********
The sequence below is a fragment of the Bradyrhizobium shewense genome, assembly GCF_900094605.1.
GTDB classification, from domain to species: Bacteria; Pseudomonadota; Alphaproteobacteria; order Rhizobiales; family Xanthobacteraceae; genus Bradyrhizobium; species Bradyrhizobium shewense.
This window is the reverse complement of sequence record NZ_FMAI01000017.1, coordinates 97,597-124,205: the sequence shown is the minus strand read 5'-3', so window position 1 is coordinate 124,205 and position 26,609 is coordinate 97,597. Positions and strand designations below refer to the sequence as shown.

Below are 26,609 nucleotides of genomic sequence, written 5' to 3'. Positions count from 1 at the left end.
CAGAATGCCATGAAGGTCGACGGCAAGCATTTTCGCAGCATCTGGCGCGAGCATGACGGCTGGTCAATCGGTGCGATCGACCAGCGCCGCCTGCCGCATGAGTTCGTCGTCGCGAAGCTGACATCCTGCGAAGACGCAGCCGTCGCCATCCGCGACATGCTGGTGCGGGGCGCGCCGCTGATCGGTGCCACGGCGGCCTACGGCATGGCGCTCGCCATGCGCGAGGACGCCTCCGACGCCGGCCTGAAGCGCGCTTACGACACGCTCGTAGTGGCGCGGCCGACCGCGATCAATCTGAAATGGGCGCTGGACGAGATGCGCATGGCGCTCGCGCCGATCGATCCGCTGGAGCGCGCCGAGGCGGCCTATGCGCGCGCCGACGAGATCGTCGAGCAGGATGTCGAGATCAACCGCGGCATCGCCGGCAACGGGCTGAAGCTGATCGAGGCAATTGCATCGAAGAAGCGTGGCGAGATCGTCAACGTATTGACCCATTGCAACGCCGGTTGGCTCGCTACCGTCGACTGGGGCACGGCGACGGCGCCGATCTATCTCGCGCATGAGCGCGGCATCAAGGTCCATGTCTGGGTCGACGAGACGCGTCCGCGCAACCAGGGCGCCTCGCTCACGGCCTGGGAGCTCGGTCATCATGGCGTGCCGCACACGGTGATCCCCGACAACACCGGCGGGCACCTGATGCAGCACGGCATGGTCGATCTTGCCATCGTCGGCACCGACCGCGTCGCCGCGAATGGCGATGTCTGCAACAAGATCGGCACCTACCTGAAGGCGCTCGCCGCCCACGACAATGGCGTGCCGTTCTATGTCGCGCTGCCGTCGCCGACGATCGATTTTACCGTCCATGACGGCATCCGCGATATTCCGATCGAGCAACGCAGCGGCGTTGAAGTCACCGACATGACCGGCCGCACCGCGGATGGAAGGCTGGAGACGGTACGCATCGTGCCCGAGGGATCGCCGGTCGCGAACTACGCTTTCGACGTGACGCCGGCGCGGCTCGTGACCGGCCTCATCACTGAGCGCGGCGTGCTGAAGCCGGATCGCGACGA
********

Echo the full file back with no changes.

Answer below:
The sequence below is a fragment of the Bradyrhizobium shewense genome, assembly GCF_900094605.1.
GTDB classification, from domain to species: Bacteria; Pseudomonadota; Alphaproteobacteria; order Rhizobiales; family Xanthobacteraceae; genus Bradyrhizobium; species Bradyrhizobium shewense.
This window is the reverse complement of sequence record NZ_FMAI01000017.1, coordinates 97,597-124,205: the sequence shown is the minus strand read 5'-3', so window position 1 is coordinate 124,205 and position 26,609 is coordinate 97,597. Positions and strand designations below refer to the sequence as shown.

Below are 26,609 nucleotides of genomic sequence, written 5' to 3'. Positions count from 1 at the left end.
CAGAATGCCATGAAGGTCGACGGCAAGCATTTTCGCAGCATCTGGCGCGAGCATGACGGCTGGTCAATCGGTGCGATCGACCAGCGCCGCCTGCCGCATGAGTTCGTCGTCGCGAAGCTGACATCCTGCGAAGACGCAGCCGTCGCCATCCGCGACATGCTGGTGCGGGGCGCGCCGCTGATCGGTGCCACGGCGGCCTACGGCATGGCGCTCGCCATGCGCGAGGACGCCTCCGACGCCGGCCTGAAGCGCGCTTACGACACGCTCGTAGTGGCGCGGCCGACCGCGATCAATCTGAAATGGGCGCTGGACGAGATGCGCATGGCGCTCGCGCCGATCGATCCGCTGGAGCGCGCCGAGGCGGCCTATGCGCGCGCCGACGAGATCGTCGAGCAGGATGTCGAGATCAACCGCGGCATCGCCGGCAACGGGCTGAAGCTGATCGAGGCAATTGCATCGAAGAAGCGTGGCGAGATCGTCAACGTATTGACCCATTGCAACGCCGGTTGGCTCGCTACCGTCGACTGGGGCACGGCGACGGCGCCGATCTATCTCGCGCATGAGCGCGGCATCAAGGTCCATGTCTGGGTCGACGAGACGCGTCCGCGCAACCAGGGCGCCTCGCTCACGGCCTGGGAGCTCGGTCATCATGGCGTGCCGCACACGGTGATCCCCGACAACACCGGCGGGCACCTGATGCAGCACGGCATGGTCGATCTTGCCATCGTCGGCACCGACCGCGTCGCCGCGAATGGCGATGTCTGCAACAAGATCGGCACCTACCTGAAGGCGCTCGCCGCCCACGACAATGGCGTGCCGTTCTATGTCGCGCTGCCGTCGCCGACGATCGATTTTACCGTCCATGACGGCATCCGCGATATTCCGATCGAGCAACGCAGCGGCGTTGAAGTCACCGACATGACCGGCCGCACCGCGGATGGAAGGCTGGAGACGGTACGCATCGTGCCCGAGGGATCGCCGGTCGCGAACTACGCTTTCGACGTGACGCCGGCGCGGCTCGTGACCGGCCTCATCACTGAGCGCGGCGTGCTGAAGCCGGATCGCGACGA